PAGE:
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Last Updated: Friday, 27 May, 2005, 16:35 GMT 17:35 UK
The Magazine Monitor
Welcome to The Magazine Monitor, the home for many ever-popular features, including your letters and :

  • TUES: Si's riddle
  • WEDS: Punorama
  • THURS: Caption comp
  • FRI: Friday Objective
  • SAT: 10 things we didn't know this time last week


    10 THINGS
    10 ducks by Laura-Ann Wells

    Snippets harvested from the week's news, chopped, sliced and diced for your weekend convenience.

    1. Black hyacinths have been developed and are now available to ordinary gardeners.
    More details

    2. Paris Hilton's new boyfriend is also called Paris.

    3. Every French voter has been sent a 191-page document on the EU constitution ahead of the upcoming referendum. It contains 448 clauses, protocols and annexes.

    4. And half have read at least an extract, with one in 10 ploughing through the whole thing.

    5. Sir David Frost's middle name is Paradine.

    6. Thom Yorke, Radiohead's angst-ridden singer, likes Dudley Moore's film Arthur.

    7. For security reasons, early editions of the new Coldplay album were titled Album, by The Fir Trees.

    8. Liverpool has 42 cranes redeveloping the city centre.

    9. A quarter of the world's clematis come from one Guernsey nursery, where production will top 4.5m plants this year alone.

    10. Gladys Knight and Rudolph Giuliani were born on the same day - 28 May 1944.

    If you spot anything that should be included next week, use the form below to tell us about it.

    Your e-mail address
    Your thing and where you saw it

    The BBC may edit your comments and not all emails will be published. Your comments may be published on any BBC media worldwide.


    Another Bank Holiday, another getaway drama.

    Expect more of the usual headlines about traffic jams, packed check-in desks and travel headaches.

    Traffic jams
    One reason to say at home?
    But we're not all packing our bags. A new survey suggests most people prefer to stay at home and potter around the house.

    A YouGov poll of 2,000 people, commissioned by MSN, suggests nearly three-quarters (74%) of the country will stay at home this Bank Holiday. More than half will do household chores and 21% are intent on simply watching the telly.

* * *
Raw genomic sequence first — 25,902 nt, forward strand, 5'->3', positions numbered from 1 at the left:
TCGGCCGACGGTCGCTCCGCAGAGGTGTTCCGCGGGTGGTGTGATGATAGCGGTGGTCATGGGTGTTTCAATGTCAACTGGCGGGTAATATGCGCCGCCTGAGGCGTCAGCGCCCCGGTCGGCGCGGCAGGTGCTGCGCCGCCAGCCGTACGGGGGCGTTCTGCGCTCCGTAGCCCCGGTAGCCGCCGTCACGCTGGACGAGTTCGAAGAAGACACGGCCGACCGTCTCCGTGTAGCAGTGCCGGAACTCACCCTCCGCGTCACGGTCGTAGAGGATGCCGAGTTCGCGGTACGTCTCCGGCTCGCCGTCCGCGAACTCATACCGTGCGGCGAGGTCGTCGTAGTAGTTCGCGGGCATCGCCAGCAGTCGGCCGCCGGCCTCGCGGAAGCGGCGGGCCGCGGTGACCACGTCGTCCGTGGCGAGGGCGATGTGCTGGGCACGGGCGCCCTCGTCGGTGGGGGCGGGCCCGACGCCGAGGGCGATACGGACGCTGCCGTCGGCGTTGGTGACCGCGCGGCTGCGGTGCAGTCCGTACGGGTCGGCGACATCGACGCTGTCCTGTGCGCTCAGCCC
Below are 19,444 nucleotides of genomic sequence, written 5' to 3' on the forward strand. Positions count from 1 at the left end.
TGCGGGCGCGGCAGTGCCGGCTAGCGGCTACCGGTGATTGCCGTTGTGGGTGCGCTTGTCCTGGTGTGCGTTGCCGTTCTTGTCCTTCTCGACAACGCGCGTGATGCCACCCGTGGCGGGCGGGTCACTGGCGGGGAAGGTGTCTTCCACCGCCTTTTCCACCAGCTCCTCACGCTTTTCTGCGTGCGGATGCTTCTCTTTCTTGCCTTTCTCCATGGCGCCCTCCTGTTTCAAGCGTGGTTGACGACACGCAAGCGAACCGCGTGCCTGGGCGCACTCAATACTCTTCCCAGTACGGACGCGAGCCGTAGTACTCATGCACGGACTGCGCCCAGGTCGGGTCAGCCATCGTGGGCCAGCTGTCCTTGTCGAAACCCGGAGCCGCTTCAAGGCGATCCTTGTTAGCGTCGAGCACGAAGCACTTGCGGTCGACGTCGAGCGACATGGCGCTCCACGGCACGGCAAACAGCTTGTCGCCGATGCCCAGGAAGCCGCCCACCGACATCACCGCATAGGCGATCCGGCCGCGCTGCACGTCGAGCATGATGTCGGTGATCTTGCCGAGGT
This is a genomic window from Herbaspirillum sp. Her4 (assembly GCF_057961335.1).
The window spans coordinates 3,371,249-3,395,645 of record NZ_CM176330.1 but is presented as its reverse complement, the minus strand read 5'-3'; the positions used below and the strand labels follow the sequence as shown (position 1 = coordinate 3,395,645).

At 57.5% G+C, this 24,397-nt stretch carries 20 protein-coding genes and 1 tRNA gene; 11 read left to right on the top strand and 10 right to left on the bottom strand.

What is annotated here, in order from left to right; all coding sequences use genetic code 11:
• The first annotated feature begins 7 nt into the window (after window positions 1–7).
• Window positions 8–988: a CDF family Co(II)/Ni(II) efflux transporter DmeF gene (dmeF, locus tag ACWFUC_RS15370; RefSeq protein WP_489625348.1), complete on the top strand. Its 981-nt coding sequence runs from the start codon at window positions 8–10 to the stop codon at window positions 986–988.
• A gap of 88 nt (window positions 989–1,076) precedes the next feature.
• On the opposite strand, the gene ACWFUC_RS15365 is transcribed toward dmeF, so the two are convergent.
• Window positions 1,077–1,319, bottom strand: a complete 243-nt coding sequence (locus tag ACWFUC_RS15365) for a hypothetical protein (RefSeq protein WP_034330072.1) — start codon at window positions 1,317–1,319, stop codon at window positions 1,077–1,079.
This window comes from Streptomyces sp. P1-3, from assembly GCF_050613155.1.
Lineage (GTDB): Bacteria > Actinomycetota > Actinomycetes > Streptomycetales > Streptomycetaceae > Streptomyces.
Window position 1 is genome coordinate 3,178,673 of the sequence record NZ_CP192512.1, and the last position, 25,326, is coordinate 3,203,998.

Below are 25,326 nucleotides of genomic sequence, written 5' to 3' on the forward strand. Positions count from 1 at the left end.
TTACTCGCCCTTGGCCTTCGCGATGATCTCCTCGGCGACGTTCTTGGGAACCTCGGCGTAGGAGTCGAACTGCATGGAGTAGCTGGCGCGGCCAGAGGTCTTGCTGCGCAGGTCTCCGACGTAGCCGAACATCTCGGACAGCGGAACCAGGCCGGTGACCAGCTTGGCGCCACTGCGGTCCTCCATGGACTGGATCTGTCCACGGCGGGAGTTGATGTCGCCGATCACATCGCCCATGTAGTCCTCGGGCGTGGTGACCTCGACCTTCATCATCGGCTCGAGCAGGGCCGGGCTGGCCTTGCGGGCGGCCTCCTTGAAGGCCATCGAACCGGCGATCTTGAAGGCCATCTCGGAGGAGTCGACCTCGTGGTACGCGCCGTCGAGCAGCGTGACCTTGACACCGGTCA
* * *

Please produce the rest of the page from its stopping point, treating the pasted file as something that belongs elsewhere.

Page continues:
Over half feel this will be a waste of the holiday. But should they?

    Staying in could be frowned on as unadventurous, but your Friday challenge is to plan the Bank Holiday of a lifetime that does not require leaving the house.

    Normal BBC Producer Guidelines on taste and decency apply.

    Here is a selection of your ideas:

    Spend the time devising the most fiendishly clever letter ever received by the BBC News Magazine. One so brilliant that, even in a thousand years, people will say: THAT was a letter to the Magazine!
    Curt Carpenter, Dallas, Tx, USA

    The Bank Holiday is an excellent chance to solve Si's riddle without having to look out for one's boss.
    Tim Francis-Wright, Boston, US

    Arrange five chairs - two in front, three behind - in a small cupboard. Put the family on these chairs then fill the rest of the cupboard with various buckets, spades and swimming gear. Sit in the cupboard for three hours and argue. Then exit the cupboard and fill your clothes with sand and soak your shoes, socks and the bottom of your trousers. Get back in the cupboard, wait three hours then come out again. You could go to the seaside instead but you will find this is much the same and saves on petrol.
    Matt Ferguson, York, UK

    My idea of a Bank Holiday of a lifetime at home - not sitting in front of a computer for a change.
    Mark, Guildford, UK

    Big Brother has started, and E4 is on Freeview...need I say more!
    Ruthie, London

    Order two tonnes of sand and a hosepipe for home delivery to your back garden from B&Q (had to have done that last week).... No airport queues, no passports, security checks, no bag packing - just sit out on your own beach. For added value get out the BBQ and invite your friends around.
    Mike, UK

    Start off with a spot of co-steering, around the edge of the living room. Then experience the thrills and spills of a Bank Holiday traffic jam by inviting your friends round and getting them to walk up and down the stairs in a continuous loop. When you have finally battled your way past them haul the ironing board onto the roof for a round of extreme ironing. Make the descent a moment to remember! Leap from the roof clutching a bed sheet over your head for the rush of parachuting. Then, to top off the day, rather than heading to casualty with your fractured ankle, lie on the kitchen table while your kids scream and spray tomato ketchup across the floor.
    Jeff, Halesowen, UK

    Fix a dish from each of several countries matched with wine and beer to do a world tour, complete with appropriate music and whatever impromptu costume can be thrown together out of the wardrobe. With the neighbours away, feel free to turn up the volume and take the party out onto the lawn.